New study expands range of potential Alzheimer’s drugs

Understanding the role brain insulin resistance plays in the formation of amyloid plaques could accelerate the search for new Alzheimer’s drugs.

Alzheimer’s disease is associated with a reduction of insulin receptors in brain microvessels, and according to a study published in the scientific journal Brain, this may contribute to brain insulin resistance and the formation of amyloid plaques, one of the disease’s hallmarks.

Longevity.Technology: The research, which was undertaken by a team from Université Laval and Rush University Medical Center in Chicago, could affect the search for new Alzheimer’s drugs. And it’s a search in desperate need of new leads. Biogen’s aducanumab was approved last year, making it the first Alzheimer’s medication in nearly 20 years to actually slow the progression of Alzheimer’s disease, rather than just ameliorating the symptoms, and last month Eisai and Biogen, announced positive results from their Phase 3 trial of lecanemab,  but that’s two drugs in nearly two decades.

Alzheimer’s ranks as the seventh leading cause of death in the US [1], and it is the most common form of dementia; indeed, by 2050, there are forecast to be nearly 13 million suffering with Alzheimer’s [2]. With existing therapies serving to ameliorate the symptoms or perhaps slow the disease’s progression, it’s time to expand the search for a cure or a successful preventative strategy.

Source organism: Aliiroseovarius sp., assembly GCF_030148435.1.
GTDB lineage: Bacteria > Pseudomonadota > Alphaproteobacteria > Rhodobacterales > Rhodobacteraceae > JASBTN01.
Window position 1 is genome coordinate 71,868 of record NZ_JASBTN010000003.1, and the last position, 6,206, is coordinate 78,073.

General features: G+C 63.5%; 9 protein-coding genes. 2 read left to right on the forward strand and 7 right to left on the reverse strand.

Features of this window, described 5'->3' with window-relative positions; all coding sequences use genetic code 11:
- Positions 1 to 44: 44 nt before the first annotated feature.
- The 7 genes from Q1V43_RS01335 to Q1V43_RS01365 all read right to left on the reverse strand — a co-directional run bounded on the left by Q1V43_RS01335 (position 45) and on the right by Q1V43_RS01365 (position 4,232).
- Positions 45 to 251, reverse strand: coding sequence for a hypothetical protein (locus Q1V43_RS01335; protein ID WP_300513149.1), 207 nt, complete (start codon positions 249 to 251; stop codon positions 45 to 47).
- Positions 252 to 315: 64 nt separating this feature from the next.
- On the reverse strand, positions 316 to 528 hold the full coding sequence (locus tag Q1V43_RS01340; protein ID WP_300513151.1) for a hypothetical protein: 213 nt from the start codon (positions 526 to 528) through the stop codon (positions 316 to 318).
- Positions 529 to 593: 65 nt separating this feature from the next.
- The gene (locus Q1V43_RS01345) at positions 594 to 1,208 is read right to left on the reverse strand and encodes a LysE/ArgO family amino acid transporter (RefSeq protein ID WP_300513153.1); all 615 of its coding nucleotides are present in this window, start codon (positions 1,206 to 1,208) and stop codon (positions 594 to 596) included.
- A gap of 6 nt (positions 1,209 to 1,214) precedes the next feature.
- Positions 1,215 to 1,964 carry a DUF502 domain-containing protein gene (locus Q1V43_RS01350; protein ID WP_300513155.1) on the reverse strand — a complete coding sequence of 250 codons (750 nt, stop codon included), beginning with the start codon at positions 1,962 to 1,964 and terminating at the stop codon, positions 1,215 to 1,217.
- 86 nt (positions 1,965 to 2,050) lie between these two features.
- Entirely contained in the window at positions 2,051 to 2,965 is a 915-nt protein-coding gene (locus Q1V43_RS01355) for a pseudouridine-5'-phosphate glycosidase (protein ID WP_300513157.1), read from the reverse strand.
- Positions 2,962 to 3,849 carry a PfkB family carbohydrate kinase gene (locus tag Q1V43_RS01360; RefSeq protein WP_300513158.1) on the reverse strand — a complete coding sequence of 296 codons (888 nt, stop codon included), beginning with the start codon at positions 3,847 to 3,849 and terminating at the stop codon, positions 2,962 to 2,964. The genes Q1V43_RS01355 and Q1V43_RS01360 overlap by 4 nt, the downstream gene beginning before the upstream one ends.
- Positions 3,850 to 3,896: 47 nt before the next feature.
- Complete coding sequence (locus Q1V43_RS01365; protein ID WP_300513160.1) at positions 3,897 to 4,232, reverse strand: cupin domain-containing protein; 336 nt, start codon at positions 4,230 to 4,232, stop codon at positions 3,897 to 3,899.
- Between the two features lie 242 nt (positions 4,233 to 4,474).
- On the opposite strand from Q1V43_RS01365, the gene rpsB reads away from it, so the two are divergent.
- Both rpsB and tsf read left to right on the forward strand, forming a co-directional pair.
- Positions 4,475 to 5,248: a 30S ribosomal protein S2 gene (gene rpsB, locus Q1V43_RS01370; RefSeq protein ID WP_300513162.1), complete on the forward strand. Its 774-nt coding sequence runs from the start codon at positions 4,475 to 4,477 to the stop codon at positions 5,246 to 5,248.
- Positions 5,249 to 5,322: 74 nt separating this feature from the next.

The work leading to the discovery was headed by Frédéric Calon, a professor at the Faculty of Pharmacy and a researcher at the Institute of Nutrition and Functional Foods and the CHU de Québec–Université Laval Research Centre.

“Several clinical trials are underway to assess the efficacy of diabetes drugs for Alzheimer’s disease,” said Professor Calon.

“Our study shows that drugs do not need to cross the blood–brain barrier of microvessels to affect brain insulin resistance. Instead, they can target insulin receptors located in cerebral microvessels. That expands the range of drugs that could be tested for Alzheimer’s [3].”

The research was made possible by a longitudinal study that began in 1993 and involves about 1,100 members of some 30 religious congregations in the United States. The participants have agreed to undergo annual medical and psychological tests and donate their brains after death. The Brain article is based on data from 60 deceased individuals who participated in this extensive study.

Examination of their brains revealed that: 

  • Insulin receptors are found primarily in blood microvessels, not neurons, as previously thought. 
  • Alpha-B insulin receptor subunits were less prevalent in the microvessels of people diagnosed with Alzheimer’s. 
  • Cognitive test scores were lower in subjects with fewer alpha-B insulin receptors in their microvessels.
  • Subjects with fewer alpha-B insulin receptors in their microvessels had more beta-amyloid plaques in their brains.

Experiments carried out by the researchers on transgenic mice used to study Alzheimer’s disease showed that the quantity of alpha-B receptors in microvessels decreased with age and disease progression [4].

“Our findings suggest that the loss of alpha-B insulin receptors in brain microvessels contributes to insulin resistance in the brain and cognitive decline in people with Alzheimer’s disease,” Professor Calon said [3].

These findings support the idea that Alzheimer’s is a neurodegenerative disease with a strong metabolic component.

“Metabolic dysfunction exacerbates Alzheimer’s, and Alzheimer’s amplifies the metabolic problem. It’s a vicious circle,” added Calon [3].